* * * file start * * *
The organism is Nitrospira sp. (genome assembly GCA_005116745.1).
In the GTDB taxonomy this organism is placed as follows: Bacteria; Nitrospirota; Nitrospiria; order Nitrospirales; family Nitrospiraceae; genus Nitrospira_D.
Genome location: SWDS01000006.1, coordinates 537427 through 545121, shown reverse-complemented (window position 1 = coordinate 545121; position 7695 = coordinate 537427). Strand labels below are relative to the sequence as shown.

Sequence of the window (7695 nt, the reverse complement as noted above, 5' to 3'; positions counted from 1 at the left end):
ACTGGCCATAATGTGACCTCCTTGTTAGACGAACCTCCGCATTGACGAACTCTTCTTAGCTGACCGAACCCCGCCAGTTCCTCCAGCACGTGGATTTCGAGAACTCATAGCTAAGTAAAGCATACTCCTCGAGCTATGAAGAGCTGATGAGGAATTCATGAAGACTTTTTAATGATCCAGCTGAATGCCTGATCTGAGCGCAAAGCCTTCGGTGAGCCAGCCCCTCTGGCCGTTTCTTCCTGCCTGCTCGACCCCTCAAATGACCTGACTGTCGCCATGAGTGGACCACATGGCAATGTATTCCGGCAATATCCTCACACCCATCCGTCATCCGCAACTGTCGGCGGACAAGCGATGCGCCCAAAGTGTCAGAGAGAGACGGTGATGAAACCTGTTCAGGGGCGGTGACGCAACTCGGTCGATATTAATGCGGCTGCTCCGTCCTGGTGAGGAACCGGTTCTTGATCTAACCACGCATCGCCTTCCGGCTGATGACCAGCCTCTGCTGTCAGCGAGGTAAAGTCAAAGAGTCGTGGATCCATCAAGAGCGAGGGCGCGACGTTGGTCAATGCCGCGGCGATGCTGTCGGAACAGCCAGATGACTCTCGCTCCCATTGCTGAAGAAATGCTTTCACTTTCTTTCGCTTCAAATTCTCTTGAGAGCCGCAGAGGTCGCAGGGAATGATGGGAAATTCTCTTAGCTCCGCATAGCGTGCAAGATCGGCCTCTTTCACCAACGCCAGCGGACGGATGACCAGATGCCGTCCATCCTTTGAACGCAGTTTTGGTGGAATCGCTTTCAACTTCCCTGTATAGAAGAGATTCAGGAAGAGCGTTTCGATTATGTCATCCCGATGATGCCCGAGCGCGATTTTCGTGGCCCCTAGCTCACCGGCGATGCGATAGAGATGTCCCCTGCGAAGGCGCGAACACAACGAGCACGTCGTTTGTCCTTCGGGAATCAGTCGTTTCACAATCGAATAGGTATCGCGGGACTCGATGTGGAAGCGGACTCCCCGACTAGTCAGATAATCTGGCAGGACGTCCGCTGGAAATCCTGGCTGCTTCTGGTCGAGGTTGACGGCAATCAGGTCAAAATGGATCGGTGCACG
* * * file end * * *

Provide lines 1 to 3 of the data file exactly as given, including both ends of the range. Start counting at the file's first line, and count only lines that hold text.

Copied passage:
The organism is Nitrospira sp. (genome assembly GCA_005116745.1).
In the GTDB taxonomy this organism is placed as follows: Bacteria; Nitrospirota; Nitrospiria; order Nitrospirales; family Nitrospiraceae; genus Nitrospira_D.
Genome location: SWDS01000006.1, coordinates 537427 through 545121, shown reverse-complemented (window position 1 = coordinate 545121; position 7695 = coordinate 537427). Strand labels below are relative to the sequence as shown.